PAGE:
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453 intentions of the enemy while we were surrounded in Sherpur; but from spies who managed to pass to and from the city under cover of night, I gathered that plans were being made to attack us.

It was not, however, until the 21st that there were any very great signs of activity. On that and the following day the several posts to the east of the cantonment were occupied preparatory to an attack from that quarter; and I was told that numbers of scaling-ladders were being constructed. This looked like business. Next, information was brought in that, in all the mosques, mullas were making frantic appeals to the people to unite in one final effort to exterminate the infidel; and that the aged Mushk-i-Alam was doing all in his power to fan the flame of fanaticism, promising to light with his own hand at dawn on the 23rd (the last day of the Moharram, when religious exaltation amongst Mahomedans is at its height) the beacon-fire which was to be the signal for assault.

The night of the 22nd was undisturbed, save by the songs and cries of the Afghans outside the walls, but just before day the flames of the signal-fire, shooting upwards from the topmost crag of the Asmai range, were plainly to be seen, followed on the instant by a burst of firing.

Our troops were already under arms and at their posts, waiting for the assault, which commenced with heavy firing against the eastern and southern faces. The most determined attack was directed against the two sections commanded by Brigadier-General Hugh Gough and Colonel Jenkins, who by their able dispositions proved themselves worthy of the confidence I had reposed in them.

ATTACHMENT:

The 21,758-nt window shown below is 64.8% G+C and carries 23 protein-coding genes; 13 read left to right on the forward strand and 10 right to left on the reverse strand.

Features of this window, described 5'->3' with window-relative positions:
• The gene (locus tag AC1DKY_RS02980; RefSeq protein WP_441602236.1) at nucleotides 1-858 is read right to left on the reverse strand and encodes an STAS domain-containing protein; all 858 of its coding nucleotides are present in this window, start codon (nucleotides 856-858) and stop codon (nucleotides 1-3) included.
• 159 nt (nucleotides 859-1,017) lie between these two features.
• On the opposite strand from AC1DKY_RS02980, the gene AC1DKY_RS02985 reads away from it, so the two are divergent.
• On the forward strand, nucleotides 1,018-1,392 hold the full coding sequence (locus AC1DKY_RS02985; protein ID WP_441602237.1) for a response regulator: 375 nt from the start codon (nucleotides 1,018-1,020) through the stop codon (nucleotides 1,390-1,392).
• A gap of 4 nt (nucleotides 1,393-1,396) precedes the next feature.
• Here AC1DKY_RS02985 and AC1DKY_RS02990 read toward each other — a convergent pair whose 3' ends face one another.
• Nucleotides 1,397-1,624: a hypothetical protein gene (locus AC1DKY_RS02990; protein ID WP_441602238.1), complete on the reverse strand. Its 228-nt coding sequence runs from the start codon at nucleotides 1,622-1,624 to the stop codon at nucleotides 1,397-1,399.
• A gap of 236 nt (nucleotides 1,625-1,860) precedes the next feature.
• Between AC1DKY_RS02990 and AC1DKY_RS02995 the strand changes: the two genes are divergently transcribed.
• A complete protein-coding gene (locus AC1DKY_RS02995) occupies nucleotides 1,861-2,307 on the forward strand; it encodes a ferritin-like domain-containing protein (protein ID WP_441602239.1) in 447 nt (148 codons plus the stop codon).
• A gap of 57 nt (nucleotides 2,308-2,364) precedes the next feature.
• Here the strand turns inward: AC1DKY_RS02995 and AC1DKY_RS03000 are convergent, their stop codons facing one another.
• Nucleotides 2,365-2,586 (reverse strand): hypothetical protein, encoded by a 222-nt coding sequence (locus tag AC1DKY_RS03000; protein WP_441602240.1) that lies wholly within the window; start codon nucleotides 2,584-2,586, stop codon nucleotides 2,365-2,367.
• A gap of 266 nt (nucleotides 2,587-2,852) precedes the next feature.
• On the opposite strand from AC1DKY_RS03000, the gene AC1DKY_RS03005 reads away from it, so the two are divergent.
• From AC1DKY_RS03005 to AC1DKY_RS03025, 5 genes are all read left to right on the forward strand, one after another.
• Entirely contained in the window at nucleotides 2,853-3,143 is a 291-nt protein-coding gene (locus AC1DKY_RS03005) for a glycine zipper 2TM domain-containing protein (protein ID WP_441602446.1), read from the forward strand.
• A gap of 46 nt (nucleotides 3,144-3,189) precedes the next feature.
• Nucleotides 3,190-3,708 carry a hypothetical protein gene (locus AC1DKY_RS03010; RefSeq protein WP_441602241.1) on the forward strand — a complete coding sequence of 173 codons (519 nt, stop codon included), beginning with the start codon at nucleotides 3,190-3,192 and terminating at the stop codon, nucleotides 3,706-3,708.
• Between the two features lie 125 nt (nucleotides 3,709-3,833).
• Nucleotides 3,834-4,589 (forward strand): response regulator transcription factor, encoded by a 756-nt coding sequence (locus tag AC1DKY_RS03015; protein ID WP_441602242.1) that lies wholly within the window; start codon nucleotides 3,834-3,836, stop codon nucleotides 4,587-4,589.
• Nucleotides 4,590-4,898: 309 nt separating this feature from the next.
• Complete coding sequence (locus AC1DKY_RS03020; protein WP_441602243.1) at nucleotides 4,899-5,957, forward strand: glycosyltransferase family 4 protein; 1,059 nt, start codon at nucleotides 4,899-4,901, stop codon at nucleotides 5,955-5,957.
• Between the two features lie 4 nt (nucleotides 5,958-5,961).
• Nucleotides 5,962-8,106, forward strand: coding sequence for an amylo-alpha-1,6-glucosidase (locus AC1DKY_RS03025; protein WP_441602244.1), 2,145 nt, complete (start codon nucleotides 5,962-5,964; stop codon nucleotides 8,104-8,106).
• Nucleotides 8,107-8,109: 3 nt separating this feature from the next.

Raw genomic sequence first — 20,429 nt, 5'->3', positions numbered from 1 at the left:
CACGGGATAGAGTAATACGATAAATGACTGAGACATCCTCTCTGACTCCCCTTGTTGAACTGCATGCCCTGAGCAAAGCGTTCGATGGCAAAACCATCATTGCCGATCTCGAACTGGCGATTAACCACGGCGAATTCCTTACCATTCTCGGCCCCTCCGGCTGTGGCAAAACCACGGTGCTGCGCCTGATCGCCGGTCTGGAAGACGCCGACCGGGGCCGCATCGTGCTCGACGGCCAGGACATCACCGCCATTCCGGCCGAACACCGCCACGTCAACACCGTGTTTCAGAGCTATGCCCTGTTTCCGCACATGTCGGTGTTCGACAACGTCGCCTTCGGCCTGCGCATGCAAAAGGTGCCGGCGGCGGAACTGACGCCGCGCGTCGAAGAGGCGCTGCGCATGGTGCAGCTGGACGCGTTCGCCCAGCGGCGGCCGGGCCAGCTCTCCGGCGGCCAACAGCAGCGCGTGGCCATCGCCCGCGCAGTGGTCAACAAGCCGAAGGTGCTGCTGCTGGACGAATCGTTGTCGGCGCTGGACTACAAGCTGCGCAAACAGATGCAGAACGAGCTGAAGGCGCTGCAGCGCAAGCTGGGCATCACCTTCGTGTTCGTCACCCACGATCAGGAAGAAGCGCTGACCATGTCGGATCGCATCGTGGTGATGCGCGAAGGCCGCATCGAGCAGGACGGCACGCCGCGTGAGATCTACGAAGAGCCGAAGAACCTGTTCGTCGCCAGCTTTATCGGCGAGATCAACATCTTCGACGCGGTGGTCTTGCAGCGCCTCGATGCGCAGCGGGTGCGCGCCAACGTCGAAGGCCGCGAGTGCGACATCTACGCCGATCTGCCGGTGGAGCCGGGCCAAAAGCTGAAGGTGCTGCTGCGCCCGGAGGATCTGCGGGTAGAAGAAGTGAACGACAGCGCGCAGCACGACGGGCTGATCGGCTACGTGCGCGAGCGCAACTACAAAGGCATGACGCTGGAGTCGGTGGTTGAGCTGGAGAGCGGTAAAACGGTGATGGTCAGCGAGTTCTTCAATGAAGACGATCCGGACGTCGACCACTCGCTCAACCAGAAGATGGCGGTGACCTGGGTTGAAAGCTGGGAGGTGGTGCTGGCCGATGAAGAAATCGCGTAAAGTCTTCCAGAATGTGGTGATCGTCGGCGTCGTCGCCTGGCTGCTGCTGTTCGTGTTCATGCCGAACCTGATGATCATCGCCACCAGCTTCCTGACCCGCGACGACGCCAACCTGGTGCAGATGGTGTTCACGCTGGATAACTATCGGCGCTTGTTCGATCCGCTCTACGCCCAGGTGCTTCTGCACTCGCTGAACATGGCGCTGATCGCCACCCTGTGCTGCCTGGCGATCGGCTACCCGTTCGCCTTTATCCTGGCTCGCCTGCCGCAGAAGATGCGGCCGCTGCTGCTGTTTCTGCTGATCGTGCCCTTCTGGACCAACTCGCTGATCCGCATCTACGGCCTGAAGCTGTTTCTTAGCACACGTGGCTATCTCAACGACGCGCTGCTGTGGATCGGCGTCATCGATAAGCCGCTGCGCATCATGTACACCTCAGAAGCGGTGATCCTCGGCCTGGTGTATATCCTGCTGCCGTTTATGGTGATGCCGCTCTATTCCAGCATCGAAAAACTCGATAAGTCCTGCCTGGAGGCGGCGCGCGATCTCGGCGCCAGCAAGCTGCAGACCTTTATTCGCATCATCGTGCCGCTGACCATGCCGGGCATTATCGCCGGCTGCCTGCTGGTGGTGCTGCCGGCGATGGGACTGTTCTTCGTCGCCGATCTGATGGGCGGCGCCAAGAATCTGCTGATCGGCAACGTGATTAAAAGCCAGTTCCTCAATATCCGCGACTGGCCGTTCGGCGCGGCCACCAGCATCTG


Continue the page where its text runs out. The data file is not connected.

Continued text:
It was too dark at first to see anything in front of the walls, and orders were given to reserve fire until the advancing masses of the assailants could be clearly made out. Gough's Mountain guns, under Lieutenant Sherries, then fired star-shells, which disclosed the attacking force up to a thousand yards off. The 28th Punjab Infantry were the first to open fire; then the Guides, the 67th, and 92nd, each in their turn, greeted by their volleys the ghazis who approached close to the walls. Guns from every battery opened on the foe moving forward to the attack, and from 7 to 10 a.m. the fight was carried on. Repeated attempts were made to scale the southeastern wall, and many times the enemy got up as far as the abattis, but were repulsed, heaps of dead marking the spots where these attempts had been most persistent.*

* A curious exemplification of the passive courage and indifference to danger of some Natives was the behaviour of an old Mahomedan servant of mine. At this juncture, just at the time when the fight was hottest, and I was receiving reports every few seconds from the officers commanding the several posts, Eli Bux (a brother of the man who had been with me throughout the Mutiny) whispered in my ear that my bath was ready. He was quite